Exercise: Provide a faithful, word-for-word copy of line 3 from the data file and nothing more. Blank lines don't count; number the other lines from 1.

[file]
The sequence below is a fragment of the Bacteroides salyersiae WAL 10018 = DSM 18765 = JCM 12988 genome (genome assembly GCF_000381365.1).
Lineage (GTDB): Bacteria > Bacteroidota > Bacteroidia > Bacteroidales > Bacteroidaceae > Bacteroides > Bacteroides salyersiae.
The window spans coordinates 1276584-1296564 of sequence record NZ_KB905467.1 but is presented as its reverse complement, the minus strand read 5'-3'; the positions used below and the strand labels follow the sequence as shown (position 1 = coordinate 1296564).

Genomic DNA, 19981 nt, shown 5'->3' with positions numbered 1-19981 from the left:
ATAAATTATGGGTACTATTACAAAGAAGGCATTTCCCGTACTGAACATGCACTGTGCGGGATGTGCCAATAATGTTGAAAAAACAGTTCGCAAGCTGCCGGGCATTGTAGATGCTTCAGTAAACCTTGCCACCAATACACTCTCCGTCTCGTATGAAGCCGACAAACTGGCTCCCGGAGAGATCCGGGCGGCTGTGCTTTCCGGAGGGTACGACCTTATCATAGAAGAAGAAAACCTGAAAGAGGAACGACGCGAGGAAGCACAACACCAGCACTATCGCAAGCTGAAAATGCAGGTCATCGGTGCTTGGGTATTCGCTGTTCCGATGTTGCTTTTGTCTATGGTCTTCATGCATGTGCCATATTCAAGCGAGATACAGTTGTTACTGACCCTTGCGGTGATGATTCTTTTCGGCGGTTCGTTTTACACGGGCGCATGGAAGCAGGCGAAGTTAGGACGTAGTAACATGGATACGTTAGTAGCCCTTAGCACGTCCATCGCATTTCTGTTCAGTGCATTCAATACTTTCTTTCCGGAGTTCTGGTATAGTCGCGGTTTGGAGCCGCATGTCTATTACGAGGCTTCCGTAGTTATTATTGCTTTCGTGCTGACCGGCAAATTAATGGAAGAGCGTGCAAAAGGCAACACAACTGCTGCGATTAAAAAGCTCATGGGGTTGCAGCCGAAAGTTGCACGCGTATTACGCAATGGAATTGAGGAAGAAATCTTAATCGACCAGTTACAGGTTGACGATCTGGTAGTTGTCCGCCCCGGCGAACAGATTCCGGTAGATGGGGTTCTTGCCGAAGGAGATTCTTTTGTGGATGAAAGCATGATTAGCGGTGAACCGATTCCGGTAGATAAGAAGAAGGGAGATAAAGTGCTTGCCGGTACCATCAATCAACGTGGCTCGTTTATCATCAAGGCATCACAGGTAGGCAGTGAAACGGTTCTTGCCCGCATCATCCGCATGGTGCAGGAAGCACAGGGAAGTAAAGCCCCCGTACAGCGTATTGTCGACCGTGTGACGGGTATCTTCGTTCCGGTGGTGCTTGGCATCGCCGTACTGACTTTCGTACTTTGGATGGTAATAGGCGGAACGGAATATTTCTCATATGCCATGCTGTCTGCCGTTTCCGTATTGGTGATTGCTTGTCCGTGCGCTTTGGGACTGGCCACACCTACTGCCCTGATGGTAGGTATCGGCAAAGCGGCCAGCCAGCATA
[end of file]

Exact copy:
The window spans coordinates 1276584-1296564 of sequence record NZ_KB905467.1 but is presented as its reverse complement, the minus strand read 5'-3'; the positions used below and the strand labels follow the sequence as shown (position 1 = coordinate 1296564).